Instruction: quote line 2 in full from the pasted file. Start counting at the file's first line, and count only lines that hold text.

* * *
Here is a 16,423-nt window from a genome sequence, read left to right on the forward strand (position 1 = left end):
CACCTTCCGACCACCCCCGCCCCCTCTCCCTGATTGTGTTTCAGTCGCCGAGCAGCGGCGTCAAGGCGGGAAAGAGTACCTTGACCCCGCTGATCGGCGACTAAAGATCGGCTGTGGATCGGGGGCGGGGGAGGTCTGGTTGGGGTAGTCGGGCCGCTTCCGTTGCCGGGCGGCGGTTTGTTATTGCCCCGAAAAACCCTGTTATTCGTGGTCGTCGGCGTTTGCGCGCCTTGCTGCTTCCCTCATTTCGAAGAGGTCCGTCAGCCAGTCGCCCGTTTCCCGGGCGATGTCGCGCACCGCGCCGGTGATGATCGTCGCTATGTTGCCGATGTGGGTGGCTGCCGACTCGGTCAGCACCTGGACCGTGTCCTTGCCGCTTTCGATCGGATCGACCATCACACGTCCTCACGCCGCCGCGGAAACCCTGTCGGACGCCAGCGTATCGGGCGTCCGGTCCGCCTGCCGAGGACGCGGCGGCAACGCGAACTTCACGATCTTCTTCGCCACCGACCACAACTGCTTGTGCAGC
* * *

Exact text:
CACCTTCCGACCACCCCCGCCCCCTCTCCCTGATTGTGTTTCAGTCGCCGAGCAGCGGCGTCAAGGCGGGAAAGAGTACCTTGACCCCGCTGATCGGCGACTAAAGATCGGCTGTGGATCGGGGGCGGGGGAGGTCTGGTTGGGGTAGTCGGGCCGCTTCCGTTGCCGGGCGGCGGTTTGTTATTGCCCCGAAAAACCCTGTTATTCGTGGTCGTCGGCGTTTGCGCGCCTTGCTGCTTCCCTCATTTCGAAGAGGTCCGTCAGCCAGTCGCCCGTTTCCCGGGCGATGTCGCGCACCGCGCCGGTGATGATCGTCGCTATGTTGCCGATGTGGGTGGCTGCCGACTCGGTCAGCACCTGGACCGTGTCCTTGCCGCTTTCGATCGGATCGACCATCACACGTCCTCACGCCGCCGCGGAAACCCTGTCGGACGCCAGCGTATCGGGCGTCCGGTCCGCCTGCCGAGGACGCGGCGGCAACGCGAACTTCACGATCTTCTTCGCCACCGACCACAACTGCTTGTGCAGC